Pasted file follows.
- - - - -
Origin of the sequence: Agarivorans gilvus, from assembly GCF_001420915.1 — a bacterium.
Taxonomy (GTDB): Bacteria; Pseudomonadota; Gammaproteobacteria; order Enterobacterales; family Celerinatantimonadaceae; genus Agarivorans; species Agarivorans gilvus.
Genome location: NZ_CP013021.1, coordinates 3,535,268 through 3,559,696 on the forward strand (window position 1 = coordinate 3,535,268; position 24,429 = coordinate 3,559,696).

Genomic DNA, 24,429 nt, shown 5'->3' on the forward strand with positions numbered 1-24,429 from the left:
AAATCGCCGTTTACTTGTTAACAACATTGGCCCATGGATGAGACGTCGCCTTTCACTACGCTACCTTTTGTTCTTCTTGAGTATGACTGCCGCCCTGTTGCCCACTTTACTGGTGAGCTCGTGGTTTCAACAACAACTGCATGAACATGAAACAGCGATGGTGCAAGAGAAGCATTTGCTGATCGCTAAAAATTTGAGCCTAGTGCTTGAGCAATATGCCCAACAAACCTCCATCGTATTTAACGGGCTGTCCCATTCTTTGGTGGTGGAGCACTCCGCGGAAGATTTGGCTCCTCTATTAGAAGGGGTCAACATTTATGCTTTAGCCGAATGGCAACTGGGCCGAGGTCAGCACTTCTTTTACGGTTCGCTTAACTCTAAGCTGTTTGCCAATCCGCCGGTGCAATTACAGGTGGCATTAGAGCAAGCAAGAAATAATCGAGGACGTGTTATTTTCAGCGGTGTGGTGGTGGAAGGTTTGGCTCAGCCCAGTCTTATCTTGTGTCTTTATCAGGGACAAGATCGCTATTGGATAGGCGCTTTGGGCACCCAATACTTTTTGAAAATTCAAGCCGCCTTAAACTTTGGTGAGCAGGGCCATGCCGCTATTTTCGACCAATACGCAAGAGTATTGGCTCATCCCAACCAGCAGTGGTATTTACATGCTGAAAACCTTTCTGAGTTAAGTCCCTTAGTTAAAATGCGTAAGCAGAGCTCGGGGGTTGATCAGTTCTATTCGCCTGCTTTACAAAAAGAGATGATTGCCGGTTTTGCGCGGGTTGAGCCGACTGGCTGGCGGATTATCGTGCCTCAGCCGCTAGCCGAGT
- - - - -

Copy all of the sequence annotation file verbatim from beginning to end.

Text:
Origin of the sequence: Agarivorans gilvus, from assembly GCF_001420915.1 — a bacterium.
Taxonomy (GTDB): Bacteria; Pseudomonadota; Gammaproteobacteria; order Enterobacterales; family Celerinatantimonadaceae; genus Agarivorans; species Agarivorans gilvus.
Genome location: NZ_CP013021.1, coordinates 3,535,268 through 3,559,696 on the forward strand (window position 1 = coordinate 3,535,268; position 24,429 = coordinate 3,559,696).

Genomic DNA, 24,429 nt, shown 5'->3' on the forward strand with positions numbered 1-24,429 from the left:
AAATCGCCGTTTACTTGTTAACAACATTGGCCCATGGATGAGACGTCGCCTTTCACTACGCTACCTTTTGTTCTTCTTGAGTATGACTGCCGCCCTGTTGCCCACTTTACTGGTGAGCTCGTGGTTTCAACAACAACTGCATGAACATGAAACAGCGATGGTGCAAGAGAAGCATTTGCTGATCGCTAAAAATTTGAGCCTAGTGCTTGAGCAATATGCCCAACAAACCTCCATCGTATTTAACGGGCTGTCCCATTCTTTGGTGGTGGAGCACTCCGCGGAAGATTTGGCTCCTCTATTAGAAGGGGTCAACATTTATGCTTTAGCCGAATGGCAACTGGGCCGAGGTCAGCACTTCTTTTACGGTTCGCTTAACTCTAAGCTGTTTGCCAATCCGCCGGTGCAATTACAGGTGGCATTAGAGCAAGCAAGAAATAATCGAGGACGTGTTATTTTCAGCGGTGTGGTGGTGGAAGGTTTGGCTCAGCCCAGTCTTATCTTGTGTCTTTATCAGGGACAAGATCGCTATTGGATAGGCGCTTTGGGCACCCAATACTTTTTGAAAATTCAAGCCGCCTTAAACTTTGGTGAGCAGGGCCATGCCGCTATTTTCGACCAATACGCAAGAGTATTGGCTCATCCCAACCAGCAGTGGTATTTACATGCTGAAAACCTTTCTGAGTTAAGTCCCTTAGTTAAAATGCGTAAGCAGAGCTCGGGGGTTGATCAGTTCTATTCGCCTGCTTTACAAAAAGAGATGATTGCCGGTTTTGCGCGGGTTGAGCCGACTGGCTGGCGGATTATCGTGCCTCAGCCGCTAGCCGAGT